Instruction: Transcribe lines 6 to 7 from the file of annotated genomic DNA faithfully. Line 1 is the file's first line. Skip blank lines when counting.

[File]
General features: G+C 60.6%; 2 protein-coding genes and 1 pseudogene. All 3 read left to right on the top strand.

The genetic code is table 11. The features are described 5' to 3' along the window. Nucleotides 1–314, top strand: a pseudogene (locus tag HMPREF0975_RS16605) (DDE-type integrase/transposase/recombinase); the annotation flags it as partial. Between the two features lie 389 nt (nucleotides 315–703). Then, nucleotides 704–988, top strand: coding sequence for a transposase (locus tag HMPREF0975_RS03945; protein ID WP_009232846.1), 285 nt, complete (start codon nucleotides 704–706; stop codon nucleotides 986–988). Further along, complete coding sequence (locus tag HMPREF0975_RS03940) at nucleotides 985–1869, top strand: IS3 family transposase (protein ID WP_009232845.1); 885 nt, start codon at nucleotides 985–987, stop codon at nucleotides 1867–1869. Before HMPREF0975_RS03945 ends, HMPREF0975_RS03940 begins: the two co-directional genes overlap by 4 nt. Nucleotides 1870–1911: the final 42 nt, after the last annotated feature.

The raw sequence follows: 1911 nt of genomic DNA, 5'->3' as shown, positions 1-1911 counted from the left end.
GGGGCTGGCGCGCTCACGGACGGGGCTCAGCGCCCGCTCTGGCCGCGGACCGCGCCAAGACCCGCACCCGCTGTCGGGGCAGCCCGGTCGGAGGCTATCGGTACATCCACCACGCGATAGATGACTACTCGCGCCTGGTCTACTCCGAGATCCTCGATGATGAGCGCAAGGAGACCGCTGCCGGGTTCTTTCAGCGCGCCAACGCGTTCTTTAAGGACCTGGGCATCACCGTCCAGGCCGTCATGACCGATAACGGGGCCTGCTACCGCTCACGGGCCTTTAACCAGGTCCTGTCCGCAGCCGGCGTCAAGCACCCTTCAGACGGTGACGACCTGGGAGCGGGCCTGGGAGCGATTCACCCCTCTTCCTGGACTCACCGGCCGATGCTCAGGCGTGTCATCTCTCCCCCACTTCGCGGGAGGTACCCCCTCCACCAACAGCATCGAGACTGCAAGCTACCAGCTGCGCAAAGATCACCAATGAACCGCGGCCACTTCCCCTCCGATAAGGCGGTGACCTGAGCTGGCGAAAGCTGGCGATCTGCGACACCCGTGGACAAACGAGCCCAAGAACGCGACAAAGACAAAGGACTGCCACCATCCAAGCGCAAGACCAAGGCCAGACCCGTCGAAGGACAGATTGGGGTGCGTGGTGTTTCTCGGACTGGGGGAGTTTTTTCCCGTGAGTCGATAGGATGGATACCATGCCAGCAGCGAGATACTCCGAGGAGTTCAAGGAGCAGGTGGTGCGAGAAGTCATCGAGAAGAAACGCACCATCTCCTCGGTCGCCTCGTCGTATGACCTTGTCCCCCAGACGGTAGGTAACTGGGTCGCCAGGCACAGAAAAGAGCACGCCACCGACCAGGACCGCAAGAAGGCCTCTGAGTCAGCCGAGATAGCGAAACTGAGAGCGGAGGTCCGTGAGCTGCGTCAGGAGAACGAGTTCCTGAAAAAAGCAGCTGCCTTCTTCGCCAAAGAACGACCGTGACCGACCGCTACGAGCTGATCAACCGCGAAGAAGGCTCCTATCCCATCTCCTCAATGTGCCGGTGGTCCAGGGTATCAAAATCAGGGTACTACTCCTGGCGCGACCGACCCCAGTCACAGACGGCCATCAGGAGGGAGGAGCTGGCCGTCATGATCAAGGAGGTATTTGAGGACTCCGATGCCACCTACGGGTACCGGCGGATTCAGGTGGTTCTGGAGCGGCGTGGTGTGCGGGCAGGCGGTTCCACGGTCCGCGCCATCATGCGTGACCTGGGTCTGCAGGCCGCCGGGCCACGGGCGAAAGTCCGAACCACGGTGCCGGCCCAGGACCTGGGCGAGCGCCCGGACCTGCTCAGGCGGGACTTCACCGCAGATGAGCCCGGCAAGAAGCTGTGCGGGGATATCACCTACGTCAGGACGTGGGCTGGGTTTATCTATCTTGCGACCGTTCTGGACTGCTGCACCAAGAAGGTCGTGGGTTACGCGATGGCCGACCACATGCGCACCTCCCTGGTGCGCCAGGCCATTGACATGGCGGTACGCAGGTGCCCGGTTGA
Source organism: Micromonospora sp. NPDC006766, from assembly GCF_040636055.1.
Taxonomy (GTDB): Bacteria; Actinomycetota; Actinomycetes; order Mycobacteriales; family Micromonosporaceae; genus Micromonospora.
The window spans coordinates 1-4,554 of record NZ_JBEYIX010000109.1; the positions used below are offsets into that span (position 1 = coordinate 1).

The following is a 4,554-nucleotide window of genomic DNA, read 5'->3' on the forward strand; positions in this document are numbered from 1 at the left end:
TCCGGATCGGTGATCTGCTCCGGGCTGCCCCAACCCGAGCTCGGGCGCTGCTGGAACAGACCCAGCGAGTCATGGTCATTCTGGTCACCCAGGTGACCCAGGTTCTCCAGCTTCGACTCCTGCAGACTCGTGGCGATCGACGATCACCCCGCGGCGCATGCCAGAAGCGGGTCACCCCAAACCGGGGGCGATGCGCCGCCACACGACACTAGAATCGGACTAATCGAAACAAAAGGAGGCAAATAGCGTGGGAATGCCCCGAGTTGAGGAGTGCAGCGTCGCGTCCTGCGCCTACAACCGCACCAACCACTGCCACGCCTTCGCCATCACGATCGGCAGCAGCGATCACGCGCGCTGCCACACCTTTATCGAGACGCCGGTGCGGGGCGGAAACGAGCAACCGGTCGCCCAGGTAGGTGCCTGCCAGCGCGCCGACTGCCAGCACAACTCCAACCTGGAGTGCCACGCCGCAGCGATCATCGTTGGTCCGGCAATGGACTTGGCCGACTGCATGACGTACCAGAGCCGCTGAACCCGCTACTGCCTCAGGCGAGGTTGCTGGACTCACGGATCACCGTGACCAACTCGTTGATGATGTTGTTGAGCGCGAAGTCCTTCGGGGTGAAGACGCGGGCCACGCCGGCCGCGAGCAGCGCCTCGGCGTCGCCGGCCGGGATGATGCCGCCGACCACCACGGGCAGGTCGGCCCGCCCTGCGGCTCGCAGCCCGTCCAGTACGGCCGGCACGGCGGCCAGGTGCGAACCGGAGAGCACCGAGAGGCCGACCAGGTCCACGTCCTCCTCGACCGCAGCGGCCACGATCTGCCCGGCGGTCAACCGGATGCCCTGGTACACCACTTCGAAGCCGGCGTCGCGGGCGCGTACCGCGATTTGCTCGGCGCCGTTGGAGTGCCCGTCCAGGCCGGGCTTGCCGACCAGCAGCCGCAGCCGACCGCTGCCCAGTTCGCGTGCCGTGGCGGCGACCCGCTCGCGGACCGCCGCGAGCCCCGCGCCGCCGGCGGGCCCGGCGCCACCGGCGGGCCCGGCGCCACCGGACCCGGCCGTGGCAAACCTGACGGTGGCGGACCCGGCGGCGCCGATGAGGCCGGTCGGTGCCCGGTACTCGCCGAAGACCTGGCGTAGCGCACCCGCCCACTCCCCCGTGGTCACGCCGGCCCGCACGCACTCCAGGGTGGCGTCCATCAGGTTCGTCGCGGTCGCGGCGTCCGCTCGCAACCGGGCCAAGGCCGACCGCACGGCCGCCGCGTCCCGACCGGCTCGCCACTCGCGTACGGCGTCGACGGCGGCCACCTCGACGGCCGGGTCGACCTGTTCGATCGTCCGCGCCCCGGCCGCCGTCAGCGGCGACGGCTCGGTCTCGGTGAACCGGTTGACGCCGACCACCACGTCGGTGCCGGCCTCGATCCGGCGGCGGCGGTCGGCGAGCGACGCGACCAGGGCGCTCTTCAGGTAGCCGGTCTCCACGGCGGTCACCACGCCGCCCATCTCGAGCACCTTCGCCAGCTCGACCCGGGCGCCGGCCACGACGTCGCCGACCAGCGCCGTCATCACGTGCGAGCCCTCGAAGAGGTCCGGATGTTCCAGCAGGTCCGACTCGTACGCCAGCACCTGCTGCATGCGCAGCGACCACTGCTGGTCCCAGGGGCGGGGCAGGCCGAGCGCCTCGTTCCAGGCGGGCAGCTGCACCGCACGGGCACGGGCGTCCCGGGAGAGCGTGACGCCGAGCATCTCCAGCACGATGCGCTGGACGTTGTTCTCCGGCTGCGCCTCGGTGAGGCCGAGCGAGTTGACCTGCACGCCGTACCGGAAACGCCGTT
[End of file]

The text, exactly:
Taxonomy (GTDB): Bacteria; Actinomycetota; Actinomycetes; order Mycobacteriales; family Micromonosporaceae; genus Micromonospora.
The window spans coordinates 1-4,554 of record NZ_JBEYIX010000109.1; the positions used below are offsets into that span (position 1 = coordinate 1).